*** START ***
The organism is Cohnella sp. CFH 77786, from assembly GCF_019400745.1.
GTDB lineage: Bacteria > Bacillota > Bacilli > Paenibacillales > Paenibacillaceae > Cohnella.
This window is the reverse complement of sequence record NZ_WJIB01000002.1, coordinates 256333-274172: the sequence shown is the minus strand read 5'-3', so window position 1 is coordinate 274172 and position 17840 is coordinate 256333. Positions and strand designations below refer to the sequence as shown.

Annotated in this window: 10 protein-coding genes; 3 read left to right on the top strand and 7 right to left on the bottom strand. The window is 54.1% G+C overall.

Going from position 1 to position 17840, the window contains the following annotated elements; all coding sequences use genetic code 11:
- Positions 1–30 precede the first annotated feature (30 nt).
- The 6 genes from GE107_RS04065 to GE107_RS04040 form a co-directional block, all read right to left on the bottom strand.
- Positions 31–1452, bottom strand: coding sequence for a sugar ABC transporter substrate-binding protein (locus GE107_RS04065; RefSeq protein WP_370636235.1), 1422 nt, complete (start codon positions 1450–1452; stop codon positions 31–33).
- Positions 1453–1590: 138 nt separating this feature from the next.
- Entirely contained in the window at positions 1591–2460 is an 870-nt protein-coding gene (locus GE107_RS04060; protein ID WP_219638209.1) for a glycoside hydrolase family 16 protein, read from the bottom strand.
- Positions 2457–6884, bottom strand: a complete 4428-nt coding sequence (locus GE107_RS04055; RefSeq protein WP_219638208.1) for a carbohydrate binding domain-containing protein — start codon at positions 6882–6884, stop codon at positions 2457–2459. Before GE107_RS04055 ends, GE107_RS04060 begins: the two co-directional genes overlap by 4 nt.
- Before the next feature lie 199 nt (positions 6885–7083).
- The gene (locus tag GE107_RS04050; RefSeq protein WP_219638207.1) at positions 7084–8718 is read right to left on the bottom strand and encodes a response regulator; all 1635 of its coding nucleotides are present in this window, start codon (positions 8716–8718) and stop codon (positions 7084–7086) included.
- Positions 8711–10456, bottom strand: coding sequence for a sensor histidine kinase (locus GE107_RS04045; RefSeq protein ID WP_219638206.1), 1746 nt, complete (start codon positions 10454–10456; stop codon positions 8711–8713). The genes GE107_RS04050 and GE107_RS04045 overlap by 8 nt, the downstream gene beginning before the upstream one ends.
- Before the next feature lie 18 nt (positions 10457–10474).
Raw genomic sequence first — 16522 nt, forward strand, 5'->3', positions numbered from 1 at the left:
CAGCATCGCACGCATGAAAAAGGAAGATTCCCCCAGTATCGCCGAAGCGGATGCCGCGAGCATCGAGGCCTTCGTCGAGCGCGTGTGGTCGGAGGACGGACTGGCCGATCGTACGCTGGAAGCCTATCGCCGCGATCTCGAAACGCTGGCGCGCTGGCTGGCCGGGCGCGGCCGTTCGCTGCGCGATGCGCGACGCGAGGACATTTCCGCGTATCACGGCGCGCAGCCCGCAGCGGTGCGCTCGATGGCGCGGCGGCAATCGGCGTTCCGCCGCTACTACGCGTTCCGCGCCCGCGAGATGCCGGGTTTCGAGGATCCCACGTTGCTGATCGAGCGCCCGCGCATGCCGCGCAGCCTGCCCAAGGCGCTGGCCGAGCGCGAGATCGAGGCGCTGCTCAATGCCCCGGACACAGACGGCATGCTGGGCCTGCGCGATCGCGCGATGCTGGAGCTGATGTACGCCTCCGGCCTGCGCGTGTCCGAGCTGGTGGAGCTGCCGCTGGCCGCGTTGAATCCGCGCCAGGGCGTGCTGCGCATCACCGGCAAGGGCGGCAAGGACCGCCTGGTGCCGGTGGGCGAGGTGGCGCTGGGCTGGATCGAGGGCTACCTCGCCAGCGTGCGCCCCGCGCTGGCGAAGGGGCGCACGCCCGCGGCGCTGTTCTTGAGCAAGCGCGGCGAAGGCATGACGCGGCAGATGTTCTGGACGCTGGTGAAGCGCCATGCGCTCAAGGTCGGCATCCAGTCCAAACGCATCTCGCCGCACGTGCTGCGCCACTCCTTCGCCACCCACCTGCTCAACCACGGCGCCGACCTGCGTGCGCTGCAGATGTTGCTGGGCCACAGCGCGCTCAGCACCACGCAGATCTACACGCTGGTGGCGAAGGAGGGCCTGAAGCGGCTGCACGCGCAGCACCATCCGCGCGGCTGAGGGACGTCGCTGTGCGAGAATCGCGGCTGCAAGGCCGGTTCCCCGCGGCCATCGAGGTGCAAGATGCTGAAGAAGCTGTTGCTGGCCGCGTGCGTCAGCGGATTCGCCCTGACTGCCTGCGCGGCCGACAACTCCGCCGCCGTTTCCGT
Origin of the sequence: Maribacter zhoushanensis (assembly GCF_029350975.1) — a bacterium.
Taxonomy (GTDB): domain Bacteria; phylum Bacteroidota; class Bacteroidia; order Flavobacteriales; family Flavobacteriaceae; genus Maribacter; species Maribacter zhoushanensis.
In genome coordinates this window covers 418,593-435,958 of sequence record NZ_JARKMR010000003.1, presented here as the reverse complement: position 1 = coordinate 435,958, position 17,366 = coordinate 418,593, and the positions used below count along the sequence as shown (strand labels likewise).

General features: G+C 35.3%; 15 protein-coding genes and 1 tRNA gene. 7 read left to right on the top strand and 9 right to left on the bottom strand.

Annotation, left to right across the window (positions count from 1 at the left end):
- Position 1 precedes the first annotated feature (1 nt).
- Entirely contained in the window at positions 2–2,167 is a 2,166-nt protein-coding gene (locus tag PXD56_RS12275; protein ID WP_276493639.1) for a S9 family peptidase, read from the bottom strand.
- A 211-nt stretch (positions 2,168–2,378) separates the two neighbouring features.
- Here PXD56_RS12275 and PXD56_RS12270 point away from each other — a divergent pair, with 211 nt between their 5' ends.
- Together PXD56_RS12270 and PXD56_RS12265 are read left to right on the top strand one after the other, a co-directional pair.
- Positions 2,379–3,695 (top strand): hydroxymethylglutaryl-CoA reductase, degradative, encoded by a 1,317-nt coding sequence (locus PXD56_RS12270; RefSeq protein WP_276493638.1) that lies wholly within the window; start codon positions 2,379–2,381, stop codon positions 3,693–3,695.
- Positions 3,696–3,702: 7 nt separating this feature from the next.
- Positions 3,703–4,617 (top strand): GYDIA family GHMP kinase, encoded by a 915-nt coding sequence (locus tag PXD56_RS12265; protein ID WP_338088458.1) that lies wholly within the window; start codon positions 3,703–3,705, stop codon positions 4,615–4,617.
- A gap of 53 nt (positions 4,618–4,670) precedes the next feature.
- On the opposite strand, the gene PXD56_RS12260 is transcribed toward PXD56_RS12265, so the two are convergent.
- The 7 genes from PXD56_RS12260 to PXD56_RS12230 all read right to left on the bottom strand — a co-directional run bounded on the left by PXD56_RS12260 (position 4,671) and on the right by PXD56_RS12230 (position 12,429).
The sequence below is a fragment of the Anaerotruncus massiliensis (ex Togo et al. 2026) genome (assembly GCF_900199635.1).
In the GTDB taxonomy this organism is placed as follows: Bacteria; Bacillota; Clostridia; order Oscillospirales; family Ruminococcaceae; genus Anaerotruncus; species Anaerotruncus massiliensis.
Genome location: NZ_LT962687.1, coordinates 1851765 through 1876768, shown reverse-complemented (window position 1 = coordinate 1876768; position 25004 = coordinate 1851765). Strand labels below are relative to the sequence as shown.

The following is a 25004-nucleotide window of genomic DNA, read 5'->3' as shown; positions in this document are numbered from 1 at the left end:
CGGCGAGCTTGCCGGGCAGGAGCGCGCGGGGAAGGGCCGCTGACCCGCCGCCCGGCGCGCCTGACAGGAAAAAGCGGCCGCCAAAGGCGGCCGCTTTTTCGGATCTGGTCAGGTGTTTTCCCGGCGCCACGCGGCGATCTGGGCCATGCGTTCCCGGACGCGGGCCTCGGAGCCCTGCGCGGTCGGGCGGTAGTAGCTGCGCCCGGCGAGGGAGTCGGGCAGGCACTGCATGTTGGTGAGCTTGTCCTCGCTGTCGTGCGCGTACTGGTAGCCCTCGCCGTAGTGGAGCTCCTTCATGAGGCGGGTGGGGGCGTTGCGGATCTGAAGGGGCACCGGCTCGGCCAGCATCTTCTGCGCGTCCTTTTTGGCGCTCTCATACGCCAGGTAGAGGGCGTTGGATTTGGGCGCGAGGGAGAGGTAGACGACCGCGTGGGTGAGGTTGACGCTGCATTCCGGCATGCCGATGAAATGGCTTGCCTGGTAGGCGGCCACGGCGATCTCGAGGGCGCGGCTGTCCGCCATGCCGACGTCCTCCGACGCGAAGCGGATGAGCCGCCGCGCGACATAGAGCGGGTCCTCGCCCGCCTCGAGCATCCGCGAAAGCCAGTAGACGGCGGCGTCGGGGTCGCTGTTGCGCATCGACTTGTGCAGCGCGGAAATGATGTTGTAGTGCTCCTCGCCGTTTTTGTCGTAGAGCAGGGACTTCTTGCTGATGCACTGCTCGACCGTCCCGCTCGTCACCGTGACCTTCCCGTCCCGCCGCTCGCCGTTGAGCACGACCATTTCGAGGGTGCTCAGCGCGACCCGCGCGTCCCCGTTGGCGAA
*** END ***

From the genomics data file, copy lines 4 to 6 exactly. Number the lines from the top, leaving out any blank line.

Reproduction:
Annotated in this window: 10 protein-coding genes; 3 read left to right on the top strand and 7 right to left on the bottom strand. The window is 54.1% G+C overall.

Going from position 1 to position 17840, the window contains the following annotated elements; all coding sequences use genetic code 11:
- Positions 1–30 precede the first annotated feature (30 nt).